Extractions: ALTWEB.JHSPH.EDU WORLDCONGRESS.NET ALTWEBSEARCH.ORG JHSPH.EDU ... CONTACT US The Center for Alternatives to Animal Testing is an academic center affiliated with the Division of Toxicological Sciences in the Department of Environmental Health Sciences of the Johns Hopkins University Bloomberg School of Public Health In 1999, CAAT introduced TestSmart, a new approach to risk assessment. TestSmart is intended to provide a new model for toxicology, one that is both more humane and more predictive. We seek to work with both the U.S. regulatory community and industry to identify newer, better testing methods than those commonly used or accepted today. Our short-term goal is to reduce the number of animals required for testing. Our long-term goal is to provide a process that will protect both people and the environment better than current methods can. CAAT began by offering TestSmart-HPV chemicals and has offered workshops on TestSmart-Pharmaceuticals and TestSmart-Endocrine Disruptors. TestSmart-Acute Toxicity is under development. TestSmart-HPV In 1998, the U.S. Environmental Protection Agency, the Environmental Defense Fund, and the Chemical Manufacturers Association agreed to conduct hazard evaluation studies on 2,800 top-selling or high production volume (HPV) chemicals to determine their effects on people and the environment. Because these studies would require large numbers of animal tests, CAAT asked the parties involved to step back and consider whether the same information could be collected with fewer animals, and whether new approaches could be used for gathering this data. A TestSmart-HPV workshop was organized in April 1999; participants represented government, industry, academia, and the animal protection community. Following the workshop, the EPA announced it had decreased its estimates for animal use by 80%.
Extractions: Dr. Keith in Washington, DC July 8, 1997. EEDs may cause a variety of endocrine and reproductive system defects including malformations of newborns, undecended testicles, abnormal sperm, low sperm counts, feminization of males and masculinization of females, thyroid dysfunction, etc. In addition they are also suspected of contributing to increased evidence of cervical, breast, and prostate cancer. A major concern is that EEDs may exhibit their primary effects on the developing fetus; in these instances the time of exposure is more critical than the concentration level, but in all cases the environmental levels of concern are extremely low (e.g., parts per trillion and below). In addition, Dr. Keith has prepared a summary from a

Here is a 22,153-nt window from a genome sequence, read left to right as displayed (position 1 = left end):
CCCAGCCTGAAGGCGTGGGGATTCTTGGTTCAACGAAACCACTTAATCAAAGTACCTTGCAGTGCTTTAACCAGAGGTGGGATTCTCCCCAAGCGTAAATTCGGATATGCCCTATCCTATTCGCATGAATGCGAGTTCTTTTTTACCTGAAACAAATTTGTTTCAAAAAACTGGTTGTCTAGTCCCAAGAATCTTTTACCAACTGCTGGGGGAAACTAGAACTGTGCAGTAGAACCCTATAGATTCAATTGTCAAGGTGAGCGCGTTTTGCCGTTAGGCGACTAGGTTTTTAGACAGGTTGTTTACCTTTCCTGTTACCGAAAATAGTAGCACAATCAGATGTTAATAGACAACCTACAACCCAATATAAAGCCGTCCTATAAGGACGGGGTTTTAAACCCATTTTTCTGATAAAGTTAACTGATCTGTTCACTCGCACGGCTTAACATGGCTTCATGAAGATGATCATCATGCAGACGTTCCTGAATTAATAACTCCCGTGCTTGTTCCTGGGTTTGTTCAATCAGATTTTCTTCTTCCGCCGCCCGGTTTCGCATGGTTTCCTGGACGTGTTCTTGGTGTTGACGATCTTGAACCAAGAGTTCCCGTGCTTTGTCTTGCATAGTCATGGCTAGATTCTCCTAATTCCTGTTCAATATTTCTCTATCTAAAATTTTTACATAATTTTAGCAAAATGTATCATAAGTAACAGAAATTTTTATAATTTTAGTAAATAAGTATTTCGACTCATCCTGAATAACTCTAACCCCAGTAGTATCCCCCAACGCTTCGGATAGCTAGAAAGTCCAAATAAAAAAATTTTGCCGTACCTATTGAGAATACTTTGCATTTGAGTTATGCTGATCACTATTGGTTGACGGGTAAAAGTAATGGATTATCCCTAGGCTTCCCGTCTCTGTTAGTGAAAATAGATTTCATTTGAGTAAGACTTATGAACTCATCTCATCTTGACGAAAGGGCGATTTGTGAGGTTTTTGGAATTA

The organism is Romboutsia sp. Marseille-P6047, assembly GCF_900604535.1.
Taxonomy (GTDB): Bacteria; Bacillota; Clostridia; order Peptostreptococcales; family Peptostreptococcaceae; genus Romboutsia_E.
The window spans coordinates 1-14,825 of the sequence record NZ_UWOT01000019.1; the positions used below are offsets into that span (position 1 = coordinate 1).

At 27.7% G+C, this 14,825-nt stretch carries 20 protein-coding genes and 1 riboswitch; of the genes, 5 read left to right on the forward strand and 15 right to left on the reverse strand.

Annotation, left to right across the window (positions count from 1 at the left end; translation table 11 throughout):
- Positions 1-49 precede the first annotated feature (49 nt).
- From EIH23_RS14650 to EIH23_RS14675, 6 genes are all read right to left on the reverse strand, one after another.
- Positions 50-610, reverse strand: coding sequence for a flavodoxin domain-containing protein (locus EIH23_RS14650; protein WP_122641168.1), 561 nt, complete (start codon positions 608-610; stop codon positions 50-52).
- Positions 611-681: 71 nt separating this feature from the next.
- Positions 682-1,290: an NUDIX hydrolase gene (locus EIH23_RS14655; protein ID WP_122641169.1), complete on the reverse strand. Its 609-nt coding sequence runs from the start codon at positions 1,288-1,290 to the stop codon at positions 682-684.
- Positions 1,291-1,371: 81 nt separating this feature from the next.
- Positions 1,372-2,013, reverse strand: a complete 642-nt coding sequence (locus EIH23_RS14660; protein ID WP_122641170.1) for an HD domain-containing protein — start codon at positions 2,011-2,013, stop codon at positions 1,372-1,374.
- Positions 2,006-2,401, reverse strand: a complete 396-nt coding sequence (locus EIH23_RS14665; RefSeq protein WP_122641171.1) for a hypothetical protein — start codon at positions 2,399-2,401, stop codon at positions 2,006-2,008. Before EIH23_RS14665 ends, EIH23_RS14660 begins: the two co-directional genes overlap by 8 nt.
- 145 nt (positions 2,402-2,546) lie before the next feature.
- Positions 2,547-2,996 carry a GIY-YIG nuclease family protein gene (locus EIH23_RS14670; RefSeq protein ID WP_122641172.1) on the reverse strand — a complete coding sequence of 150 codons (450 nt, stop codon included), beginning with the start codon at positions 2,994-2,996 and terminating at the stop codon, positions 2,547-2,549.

Extractions: TO THE GLOBAL ENDOCRINE DISRUPTOR RESEARCH INVENTORY This compilation of ongoing research projects related to endocrine disruptions was assembled following the recommendation of the Intergovernmental Forum on Chemical Safety (IFCS) and the 1997 Declaration of the Environment Leaders of the Eight on Children's Environmental Health. The International Programme on Chemical Safety (IPCS) agreed to accept this responsibility in conjunction with the development of an international state of the science on endocrine disruption. In a coordinated fashion, the Organization of Economic Cooperation and Development (OECD) agreed to take the lead for delineating test methods and testing needs related to endocrine disruption. The inventory was developed following the process developed for the 1996 Federal Research Inventory (EDRI) done by the United States. The initial goal was to bring together and update the existing United States Inventory with those of the Canadian government and the European Union. This has been accomplished and we are now encouraging and accepting submission of research projects by other countries and private industry so that it will be as comprehensive as possible. This inventory is also being maintained at a mirror site at the Joint Research Center of the European Union at Ispra, Italy. This mirror site also includes information about the status of the IPCS supported International Assessment Document on the State-of-the Science of Endocrine Disruptors.